New Orleans Saints, recovering from bounty scandal, lose opener to Redskins

NEW ORLEANS — The New Orleans Saints’ offseason of bounty-scandal turbulence gave way to an afternoon of exasperation in their season-opening loss to the Washington Redskins.

“Today was a day that was frustrating because our fans deserved more than what we gave them,” said Aaron Kromer, the fill-in head coach of the Saints. “When it was all said and done, they deserved more. They deserved better play by the New Orleans Saints.”

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The Saints were called for a dozen penalties and committed three turnovers on Sunday. They couldn’t slow down Redskins rookie quarterback Robert Griffin III and never led after the first quarter.

“It’s disappointing that it was our home opener, with all the emotion and everything going into this game, to come out and not play as well as we know we should have,” quarterback Drew Brees said. “It really comes down to all the things that we know don’t win you football games. . . . It was some turnovers. It was penalties that cost us drives.”

The atmosphere at the Superdome was emotionally charged, with the Saints opening the season at home after the NFL’s offseason suspensions of Coach Sean Payton, General Manager Mickey Loomis, assistant coach Joe Vitt and former defensive coordinator Gregg Williams in the bounty scandal.

The suspensions of two Saints players, defensive end Will Smith and linebacker Jonathan Vilma, and two former Saints players were overturned Friday by an appeals panel, although perhaps only temporarily. Smith was in the starting lineup Sunday. Vilma, who is recovering from a knee injury, didn’t play. He wasn’t in uniform but received a huge ovation when he stepped on the field and waved to the crowd before kickoff.

It didn’t help, although Smith and others dismissed the after-effects of the bounty scandal as being a factor in the team’s performance Sunday.

“I don’t think it played much into it. . . They came out and played well and played better than us,” Smith said. “That’s the bottom line.”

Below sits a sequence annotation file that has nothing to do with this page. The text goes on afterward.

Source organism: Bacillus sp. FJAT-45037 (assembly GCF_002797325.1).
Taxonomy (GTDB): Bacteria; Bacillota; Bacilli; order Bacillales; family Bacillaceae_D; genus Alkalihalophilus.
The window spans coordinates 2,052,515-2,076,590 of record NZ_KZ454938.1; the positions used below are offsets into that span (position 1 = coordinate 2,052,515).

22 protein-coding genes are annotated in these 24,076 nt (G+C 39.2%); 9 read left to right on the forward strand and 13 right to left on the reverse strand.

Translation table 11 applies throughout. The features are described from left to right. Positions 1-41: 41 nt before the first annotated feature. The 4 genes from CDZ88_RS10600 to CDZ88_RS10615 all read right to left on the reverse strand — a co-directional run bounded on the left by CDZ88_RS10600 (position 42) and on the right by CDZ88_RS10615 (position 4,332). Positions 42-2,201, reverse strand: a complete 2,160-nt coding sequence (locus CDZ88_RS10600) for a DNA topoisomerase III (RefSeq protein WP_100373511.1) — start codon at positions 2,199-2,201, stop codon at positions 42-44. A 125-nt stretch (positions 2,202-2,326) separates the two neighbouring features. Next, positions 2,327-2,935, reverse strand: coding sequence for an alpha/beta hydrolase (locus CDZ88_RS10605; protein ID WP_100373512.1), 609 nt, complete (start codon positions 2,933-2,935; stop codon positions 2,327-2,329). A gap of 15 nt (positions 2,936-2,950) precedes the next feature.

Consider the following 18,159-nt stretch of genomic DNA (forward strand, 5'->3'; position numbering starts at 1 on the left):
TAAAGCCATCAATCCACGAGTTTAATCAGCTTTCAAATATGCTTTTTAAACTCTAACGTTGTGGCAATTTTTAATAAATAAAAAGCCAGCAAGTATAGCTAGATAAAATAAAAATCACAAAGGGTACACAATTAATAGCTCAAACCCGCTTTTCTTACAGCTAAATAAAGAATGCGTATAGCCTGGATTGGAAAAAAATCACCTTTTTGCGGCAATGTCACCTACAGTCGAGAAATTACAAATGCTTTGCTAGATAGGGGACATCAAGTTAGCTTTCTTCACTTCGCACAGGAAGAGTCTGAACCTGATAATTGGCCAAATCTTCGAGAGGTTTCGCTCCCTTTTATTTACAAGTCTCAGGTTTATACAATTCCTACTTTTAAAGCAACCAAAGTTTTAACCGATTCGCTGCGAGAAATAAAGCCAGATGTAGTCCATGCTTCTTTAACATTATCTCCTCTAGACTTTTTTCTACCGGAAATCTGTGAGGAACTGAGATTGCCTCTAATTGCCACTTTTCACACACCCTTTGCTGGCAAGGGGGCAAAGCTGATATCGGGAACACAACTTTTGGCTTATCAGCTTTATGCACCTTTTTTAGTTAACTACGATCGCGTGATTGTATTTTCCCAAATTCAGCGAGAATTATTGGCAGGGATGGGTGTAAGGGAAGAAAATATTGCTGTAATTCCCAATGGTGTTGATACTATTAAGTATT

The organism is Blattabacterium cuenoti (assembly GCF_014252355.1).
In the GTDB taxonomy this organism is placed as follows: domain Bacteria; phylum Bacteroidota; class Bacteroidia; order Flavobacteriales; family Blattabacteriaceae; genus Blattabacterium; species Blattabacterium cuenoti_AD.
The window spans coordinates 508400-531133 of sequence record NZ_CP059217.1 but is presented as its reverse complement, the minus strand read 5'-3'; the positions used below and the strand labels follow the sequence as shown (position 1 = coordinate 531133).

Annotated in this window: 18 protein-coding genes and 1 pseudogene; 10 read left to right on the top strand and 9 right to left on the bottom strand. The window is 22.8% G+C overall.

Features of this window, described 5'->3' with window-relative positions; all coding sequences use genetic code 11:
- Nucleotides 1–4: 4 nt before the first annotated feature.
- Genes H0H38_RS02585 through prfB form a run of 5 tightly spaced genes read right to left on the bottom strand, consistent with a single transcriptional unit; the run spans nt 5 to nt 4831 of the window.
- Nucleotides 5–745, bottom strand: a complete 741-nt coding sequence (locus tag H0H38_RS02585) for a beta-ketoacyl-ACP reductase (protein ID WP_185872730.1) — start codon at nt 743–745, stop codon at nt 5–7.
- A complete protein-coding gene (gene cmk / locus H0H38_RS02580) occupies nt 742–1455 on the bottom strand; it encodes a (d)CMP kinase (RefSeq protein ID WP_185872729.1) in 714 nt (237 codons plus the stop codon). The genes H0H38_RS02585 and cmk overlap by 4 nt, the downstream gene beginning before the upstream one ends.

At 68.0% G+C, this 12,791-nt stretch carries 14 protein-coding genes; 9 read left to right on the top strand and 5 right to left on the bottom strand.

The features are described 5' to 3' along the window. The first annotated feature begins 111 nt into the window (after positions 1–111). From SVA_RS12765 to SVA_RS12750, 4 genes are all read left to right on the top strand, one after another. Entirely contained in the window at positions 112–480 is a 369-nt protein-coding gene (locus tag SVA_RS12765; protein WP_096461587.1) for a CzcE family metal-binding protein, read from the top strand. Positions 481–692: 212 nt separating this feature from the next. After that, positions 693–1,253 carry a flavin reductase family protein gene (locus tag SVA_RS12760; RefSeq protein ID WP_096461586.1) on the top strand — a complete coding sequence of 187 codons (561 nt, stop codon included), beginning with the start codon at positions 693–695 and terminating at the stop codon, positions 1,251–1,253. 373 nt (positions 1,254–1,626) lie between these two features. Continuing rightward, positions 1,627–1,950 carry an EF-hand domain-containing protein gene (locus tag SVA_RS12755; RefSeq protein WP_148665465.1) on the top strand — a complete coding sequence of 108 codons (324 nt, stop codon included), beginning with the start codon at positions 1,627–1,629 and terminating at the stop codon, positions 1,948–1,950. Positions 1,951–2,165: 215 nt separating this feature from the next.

Brees expressed similar sentiments, saying: “They made fewer mistakes than we did. They made more plays than we did. It’s hard to believe we even had a chance at the end to tie it or to win. If you make that many mistakes, you don’t deserve to win.”

Brees set single-season NFL records for passing yards and completion percentage a year ago, but wasn’t at his sharpest Sunday. He had 339 passing yards and three touchdown passes but connected on fewer than half his throws, going 24 for 52. He also had two interceptions, the last one on a desperation throw toward the end zone on the game’s final play.

The Saints converted only two of their 11 third-down opportunities into first downs.

“They did a very nice job of keeping the football,” Kromer said. “And we did not do a good job of keeping the football, and that stemmed from penalties.”

Kromer is, in effect, the Saints’ third-string head coach, with Payton suspended for the entire season and his interim replacement, Vitt, suspended for the first six games. He said he expects the team to regroup quickly, given its history of rallying under challenging circumstances.

“This team is going to stay together because of their core and the character within it,” Kromer said. “As we went in that locker room after that tough day we had, we couldn’t have gotten any tighter as a group and said, ‘We’re going to get this thing fixed.’ ”

There were some positives for the Saints, including a touchdown by Courtney Roby on a blocked punt late in the first half that cut the Redskins’ lead to 20-14. But the day’s good moments for the Saints were more than offset by their gaffes such as 12 penalties, including a pass-interference penalty called on safety Roman Harper in the end zone that set up a Redskins’ touchdown and a penalty for having 12 men on the field on a punt return that sustained a Redskins’ drive en route to a field goal.

“Whenever you lose the turnover battle and have over 10 penalties, it’s hard to win a game,” safety Malcolm Jenkins said.

Said Roby: “The bottom line is, a loss is a loss. We just have to go back to the drawing board.”

Kromer said he had “no indications” from the Saints’ preparations and their play during the preseason that they would give such a sloppy performance in their opener.

“We just need to go back and look at ourselves, each one of us, starting with me, look at ourselves and figure out, ‘What can I do better?’ ” Kromer said.

 
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